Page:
Biofuels imports are tarnishing UK renewables

British farmers are being caught in the crossfire as eco-protestors wage war against biofuels. Johann Tasker reports

It is difficult to doubt the determination of eco-protestors who descended on one of England’s biggest biofuel depots in Essex last week.

Tanker lorries were prevented from accessing the Vopak facility at Thurrock – used by biofuel giant Greenergy to supply Tesco forecourts. Protesters clambered on to oil containers and unfurled a 35ft banner before the demonstration ended in 12 arrests.

Campaign spokesman George Monbiot says biofuels are “so damaging they make petroleum look green”. Their use, he adds, threatens to accelerate climate change and to trigger a global humanitarian disaster.

Much of this criticism centres on imported biofuels, so are British farmers merely caught in the crossfire? According to a report by the government’s Renewable Fuels Agency, some concerns are at least partly justified.

 Rainforests have been destroyed to create palm oil plantations.

The report, published last week, examines the supply of biofuels during the first month of the government’s recently introduced Renewable Transport Fuel Obligation (RTFO), which requires that 2.5% of UK road fuels now come from renewable sources.

It shows that only 19% of the 87m litres of biofuel sold during April and May met environmental quality standards. Whether the rest was produced sustainably, nobody knows. Neither were suppliers able to say exactly where it came from.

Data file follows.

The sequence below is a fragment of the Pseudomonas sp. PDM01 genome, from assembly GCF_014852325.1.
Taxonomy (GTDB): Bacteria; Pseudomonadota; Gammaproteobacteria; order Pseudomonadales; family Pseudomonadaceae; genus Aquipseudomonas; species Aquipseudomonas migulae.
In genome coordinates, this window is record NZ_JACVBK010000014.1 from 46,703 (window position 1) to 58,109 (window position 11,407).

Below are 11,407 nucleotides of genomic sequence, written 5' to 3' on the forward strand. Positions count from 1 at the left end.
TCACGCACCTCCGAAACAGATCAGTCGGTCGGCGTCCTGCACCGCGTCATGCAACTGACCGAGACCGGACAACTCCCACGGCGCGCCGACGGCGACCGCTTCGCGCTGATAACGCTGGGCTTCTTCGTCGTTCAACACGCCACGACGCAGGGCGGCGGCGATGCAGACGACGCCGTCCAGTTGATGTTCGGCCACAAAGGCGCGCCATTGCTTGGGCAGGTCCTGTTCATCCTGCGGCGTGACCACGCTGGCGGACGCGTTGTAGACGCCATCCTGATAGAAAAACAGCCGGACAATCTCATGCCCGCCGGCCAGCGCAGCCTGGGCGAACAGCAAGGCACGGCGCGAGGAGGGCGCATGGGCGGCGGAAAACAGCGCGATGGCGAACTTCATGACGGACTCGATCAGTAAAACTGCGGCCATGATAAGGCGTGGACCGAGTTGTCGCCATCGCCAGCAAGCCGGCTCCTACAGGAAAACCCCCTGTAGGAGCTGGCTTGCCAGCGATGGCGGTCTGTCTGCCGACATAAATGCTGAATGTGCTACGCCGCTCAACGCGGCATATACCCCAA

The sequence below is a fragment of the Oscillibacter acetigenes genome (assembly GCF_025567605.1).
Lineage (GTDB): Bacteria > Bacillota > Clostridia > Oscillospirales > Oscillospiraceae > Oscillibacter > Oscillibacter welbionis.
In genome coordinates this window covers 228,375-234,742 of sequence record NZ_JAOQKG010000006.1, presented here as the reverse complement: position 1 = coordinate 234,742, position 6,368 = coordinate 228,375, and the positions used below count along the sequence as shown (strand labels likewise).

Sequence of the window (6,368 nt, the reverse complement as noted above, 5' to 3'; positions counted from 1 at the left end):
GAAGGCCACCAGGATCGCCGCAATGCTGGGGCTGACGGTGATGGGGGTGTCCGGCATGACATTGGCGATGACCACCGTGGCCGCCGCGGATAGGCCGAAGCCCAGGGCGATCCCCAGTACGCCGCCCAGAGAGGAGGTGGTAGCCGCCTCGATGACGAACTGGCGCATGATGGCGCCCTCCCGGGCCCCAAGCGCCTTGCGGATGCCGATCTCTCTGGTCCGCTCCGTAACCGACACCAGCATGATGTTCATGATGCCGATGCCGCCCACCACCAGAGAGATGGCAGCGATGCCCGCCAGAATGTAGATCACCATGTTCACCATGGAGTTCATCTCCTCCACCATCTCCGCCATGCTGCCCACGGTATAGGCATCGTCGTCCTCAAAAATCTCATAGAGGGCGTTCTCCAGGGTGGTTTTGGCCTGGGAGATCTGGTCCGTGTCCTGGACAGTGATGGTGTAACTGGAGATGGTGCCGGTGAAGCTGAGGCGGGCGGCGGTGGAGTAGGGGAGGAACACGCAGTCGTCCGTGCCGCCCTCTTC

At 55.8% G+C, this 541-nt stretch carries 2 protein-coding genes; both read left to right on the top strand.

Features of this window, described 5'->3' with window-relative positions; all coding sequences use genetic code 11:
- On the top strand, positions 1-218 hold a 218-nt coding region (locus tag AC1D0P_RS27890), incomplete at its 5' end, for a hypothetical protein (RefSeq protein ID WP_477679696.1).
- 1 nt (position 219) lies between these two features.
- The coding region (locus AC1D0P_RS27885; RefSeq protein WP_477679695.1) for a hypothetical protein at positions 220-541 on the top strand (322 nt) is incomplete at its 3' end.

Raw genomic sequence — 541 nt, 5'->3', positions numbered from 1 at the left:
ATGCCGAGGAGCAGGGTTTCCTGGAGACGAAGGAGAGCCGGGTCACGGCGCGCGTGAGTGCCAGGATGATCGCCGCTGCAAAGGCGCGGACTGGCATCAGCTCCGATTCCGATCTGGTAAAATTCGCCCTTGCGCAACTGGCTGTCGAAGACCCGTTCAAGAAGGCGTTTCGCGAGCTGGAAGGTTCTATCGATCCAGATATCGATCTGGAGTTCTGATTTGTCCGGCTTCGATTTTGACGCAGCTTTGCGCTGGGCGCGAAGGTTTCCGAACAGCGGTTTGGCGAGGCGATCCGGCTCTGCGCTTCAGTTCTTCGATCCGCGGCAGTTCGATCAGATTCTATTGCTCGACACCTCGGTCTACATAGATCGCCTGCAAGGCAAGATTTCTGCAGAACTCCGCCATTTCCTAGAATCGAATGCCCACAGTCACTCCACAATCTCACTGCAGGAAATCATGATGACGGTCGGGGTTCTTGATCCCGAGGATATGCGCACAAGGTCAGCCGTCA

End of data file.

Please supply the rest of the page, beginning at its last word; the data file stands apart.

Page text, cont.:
The statistics have been seized upon by environmental campaigners who claim that an increasingly irresponsible biofuel industry is being allowed to grow unchecked. Conservationists, including the, claim the sector is in a mess and that biofuel standards must be strengthened before targets are raised further.

Yet a closer examination of the report reveals that biofuels produced from UK crops do in fact meet most green standards laid down by the government – although they account for less than 5% of a market dominated by imports, which do not.

It is this fact that worries supporters of the UK’s fledgling biofuels industry. By condemning bad practices overseas, environmentalists are in danger of undermining the prospects for British biofuel producers, says Kent farmer Andy Barr.

“Biofuels have been tarnished by ridiculous practices abroad,” he says. “No-one seemed to realise when they were first touted that all biofuels weren’t good. Now it would be a mistake to think they are all bad.”

Mr Barr is marketing director of the Weald Granary, a farmer-owned co-operative which, in conjunction with Greenwich University, has trialled different methods of crushing domestic oilseed rape to produce biofuel.


Imported oils*

Sugar cane & molasses

Sugar beet (UK)

Tallow/cooking oil (UK)

Oilseed rape (UK)


* soya, palm, osr, tallow and cooking oils

Source: Renewable Fuels Agency 











Part of the problem is the lack of an agreed methodology when it comes to measuring the sustainability of biofuel production. The government concedes that the range of existing standards is limited and none satisfy all the criteria.

In particular, statistics for greenhouse gas savings achieved by biofuels do not account for changes in land-use. The Renewable Fuels Agency has recommended that these effects are included in future reporting and is working with the government to do so.

Once this work is completed, UK farmers could have a bigger advantage over their overseas competitors because it should be easier to check whether biofuel crops are being grown sustainably – and to measure more accurately the effect.

“Bioethanol made from British sugar beet has a 71% greenhouse gas saving – similar to Brazilian bioethanol from sugar cane,” says Paul Thompson, policy analyst at the Renewable Energy Association. “The key difference is that British Sugar doesn’t have to clear a rainforest in East Anglia to produce it.”

In other words, some biofuels might indeed be greener than others. But until better standards are developed and implemented, it will be an uphill struggle in their battle to get the message across.